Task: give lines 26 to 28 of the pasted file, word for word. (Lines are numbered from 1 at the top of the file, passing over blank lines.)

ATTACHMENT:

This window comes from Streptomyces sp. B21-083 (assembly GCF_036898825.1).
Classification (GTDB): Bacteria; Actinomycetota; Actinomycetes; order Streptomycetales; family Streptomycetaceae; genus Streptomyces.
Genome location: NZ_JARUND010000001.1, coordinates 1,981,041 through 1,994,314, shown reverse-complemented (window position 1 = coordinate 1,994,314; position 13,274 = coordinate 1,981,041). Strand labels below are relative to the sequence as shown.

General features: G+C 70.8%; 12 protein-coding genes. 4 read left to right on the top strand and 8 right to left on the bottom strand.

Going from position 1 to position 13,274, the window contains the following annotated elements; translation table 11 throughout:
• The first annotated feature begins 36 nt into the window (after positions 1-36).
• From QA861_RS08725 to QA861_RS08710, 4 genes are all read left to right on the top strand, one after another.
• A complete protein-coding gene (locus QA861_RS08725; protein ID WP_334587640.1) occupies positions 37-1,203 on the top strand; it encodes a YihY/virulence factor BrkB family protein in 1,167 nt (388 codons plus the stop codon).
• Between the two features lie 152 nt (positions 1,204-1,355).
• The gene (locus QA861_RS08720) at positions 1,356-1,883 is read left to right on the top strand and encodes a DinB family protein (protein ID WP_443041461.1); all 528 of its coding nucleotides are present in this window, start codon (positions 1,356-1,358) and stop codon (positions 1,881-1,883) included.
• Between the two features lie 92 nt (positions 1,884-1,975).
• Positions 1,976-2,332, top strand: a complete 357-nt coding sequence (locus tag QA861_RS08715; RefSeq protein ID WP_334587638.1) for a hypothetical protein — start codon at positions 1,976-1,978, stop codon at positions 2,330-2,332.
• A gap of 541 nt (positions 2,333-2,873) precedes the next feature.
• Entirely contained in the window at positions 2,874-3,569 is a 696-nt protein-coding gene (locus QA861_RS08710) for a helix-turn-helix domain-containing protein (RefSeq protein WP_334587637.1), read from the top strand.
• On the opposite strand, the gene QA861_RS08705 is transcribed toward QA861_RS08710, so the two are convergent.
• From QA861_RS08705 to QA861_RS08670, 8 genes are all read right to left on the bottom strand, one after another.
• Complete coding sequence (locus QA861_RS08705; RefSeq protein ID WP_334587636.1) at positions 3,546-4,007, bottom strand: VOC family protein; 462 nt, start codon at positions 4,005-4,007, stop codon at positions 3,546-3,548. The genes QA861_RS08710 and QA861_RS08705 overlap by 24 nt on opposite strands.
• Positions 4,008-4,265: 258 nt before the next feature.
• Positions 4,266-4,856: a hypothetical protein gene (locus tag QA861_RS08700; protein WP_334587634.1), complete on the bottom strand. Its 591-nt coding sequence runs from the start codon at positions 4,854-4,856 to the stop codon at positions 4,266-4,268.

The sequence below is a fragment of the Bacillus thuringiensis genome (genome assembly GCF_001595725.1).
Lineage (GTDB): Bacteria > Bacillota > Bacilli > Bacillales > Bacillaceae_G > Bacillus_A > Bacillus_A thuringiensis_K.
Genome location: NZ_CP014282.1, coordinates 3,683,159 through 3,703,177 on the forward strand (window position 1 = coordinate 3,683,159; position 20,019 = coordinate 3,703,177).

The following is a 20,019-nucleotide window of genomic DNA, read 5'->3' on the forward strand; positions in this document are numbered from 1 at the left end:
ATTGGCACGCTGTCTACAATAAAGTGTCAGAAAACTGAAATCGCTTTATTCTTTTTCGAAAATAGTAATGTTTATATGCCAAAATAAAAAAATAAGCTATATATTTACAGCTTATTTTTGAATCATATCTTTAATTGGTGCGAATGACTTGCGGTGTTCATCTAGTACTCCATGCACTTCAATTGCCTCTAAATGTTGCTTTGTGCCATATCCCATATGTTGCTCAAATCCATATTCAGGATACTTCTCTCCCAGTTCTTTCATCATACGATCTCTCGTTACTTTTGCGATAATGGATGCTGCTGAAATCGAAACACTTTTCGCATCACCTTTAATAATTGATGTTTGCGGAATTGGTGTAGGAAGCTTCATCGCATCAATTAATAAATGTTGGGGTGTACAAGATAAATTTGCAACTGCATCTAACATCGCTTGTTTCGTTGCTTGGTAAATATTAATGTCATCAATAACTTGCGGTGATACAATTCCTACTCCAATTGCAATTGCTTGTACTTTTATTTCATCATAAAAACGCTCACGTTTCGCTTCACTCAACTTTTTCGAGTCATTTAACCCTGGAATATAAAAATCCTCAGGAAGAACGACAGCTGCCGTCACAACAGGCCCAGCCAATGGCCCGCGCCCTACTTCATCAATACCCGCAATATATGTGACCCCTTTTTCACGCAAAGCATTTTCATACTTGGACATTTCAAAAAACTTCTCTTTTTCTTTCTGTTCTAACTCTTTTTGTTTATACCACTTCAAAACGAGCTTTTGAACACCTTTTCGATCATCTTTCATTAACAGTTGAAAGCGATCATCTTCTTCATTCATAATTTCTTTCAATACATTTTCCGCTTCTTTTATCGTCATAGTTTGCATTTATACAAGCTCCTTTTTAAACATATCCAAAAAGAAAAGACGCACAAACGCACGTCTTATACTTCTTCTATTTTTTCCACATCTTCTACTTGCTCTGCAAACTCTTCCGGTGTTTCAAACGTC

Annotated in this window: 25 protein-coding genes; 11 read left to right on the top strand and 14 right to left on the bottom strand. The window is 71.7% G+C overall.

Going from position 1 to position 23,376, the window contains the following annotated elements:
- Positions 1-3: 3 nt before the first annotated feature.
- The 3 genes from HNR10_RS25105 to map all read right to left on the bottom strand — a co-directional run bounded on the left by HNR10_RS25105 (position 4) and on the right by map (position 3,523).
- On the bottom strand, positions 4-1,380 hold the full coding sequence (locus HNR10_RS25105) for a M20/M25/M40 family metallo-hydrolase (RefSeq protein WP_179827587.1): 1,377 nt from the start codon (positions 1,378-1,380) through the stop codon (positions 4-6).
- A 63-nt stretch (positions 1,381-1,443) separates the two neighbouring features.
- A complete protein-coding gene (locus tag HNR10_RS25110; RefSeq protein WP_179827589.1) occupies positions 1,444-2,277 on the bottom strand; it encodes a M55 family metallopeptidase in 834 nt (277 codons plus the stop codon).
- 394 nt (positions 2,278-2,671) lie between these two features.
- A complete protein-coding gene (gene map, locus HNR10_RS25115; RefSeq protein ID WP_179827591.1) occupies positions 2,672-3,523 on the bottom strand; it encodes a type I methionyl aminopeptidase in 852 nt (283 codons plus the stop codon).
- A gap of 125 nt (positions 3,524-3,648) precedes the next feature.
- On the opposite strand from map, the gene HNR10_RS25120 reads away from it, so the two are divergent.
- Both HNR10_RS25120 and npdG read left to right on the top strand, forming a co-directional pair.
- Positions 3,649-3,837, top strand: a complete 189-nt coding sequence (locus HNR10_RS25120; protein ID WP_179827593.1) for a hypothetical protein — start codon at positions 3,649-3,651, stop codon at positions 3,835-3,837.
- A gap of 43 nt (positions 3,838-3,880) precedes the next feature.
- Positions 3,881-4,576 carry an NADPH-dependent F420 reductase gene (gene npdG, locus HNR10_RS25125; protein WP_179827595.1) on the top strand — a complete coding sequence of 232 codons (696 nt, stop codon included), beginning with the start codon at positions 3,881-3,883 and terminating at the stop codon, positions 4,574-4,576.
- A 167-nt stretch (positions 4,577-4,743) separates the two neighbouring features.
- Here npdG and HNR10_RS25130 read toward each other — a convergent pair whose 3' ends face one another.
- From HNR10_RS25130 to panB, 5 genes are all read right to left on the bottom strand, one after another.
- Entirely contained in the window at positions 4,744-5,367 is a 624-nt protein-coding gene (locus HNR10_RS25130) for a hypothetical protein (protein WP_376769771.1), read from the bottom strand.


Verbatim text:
Going from position 1 to position 23,376, the window contains the following annotated elements:
- Positions 1-3: 3 nt before the first annotated feature.
- The 3 genes from HNR10_RS25105 to map all read right to left on the bottom strand — a co-directional run bounded on the left by HNR10_RS25105 (position 4) and on the right by map (position 3,523).